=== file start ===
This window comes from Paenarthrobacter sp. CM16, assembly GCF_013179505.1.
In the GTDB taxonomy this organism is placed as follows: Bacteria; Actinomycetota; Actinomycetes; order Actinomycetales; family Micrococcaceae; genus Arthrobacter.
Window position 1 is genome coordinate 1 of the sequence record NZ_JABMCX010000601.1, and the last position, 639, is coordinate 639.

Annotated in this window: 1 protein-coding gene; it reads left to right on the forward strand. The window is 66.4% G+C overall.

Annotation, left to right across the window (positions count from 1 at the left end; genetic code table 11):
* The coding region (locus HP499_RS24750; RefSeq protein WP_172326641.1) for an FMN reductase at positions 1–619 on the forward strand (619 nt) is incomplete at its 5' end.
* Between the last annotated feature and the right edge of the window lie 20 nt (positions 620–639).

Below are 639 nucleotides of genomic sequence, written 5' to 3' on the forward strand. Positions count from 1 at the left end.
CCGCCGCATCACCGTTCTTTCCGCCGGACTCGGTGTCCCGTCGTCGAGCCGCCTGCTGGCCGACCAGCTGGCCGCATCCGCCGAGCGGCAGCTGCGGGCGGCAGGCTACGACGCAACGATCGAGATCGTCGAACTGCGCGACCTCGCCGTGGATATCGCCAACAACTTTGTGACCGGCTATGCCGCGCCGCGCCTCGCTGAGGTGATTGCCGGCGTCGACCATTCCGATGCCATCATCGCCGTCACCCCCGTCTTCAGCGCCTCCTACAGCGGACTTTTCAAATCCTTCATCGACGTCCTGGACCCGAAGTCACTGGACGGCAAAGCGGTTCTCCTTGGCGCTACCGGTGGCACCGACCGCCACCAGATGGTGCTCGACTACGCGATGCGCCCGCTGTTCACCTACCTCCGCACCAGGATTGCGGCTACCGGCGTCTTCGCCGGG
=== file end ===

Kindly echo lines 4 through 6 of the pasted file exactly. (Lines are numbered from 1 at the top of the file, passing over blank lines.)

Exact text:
Annotated in this window: 1 protein-coding gene; it reads left to right on the forward strand. The window is 66.4% G+C overall.

Annotation, left to right across the window (positions count from 1 at the left end; genetic code table 11):
* The coding region (locus HP499_RS24750; RefSeq protein WP_172326641.1) for an FMN reductase at positions 1–619 on the forward strand (619 nt) is incomplete at its 5' end.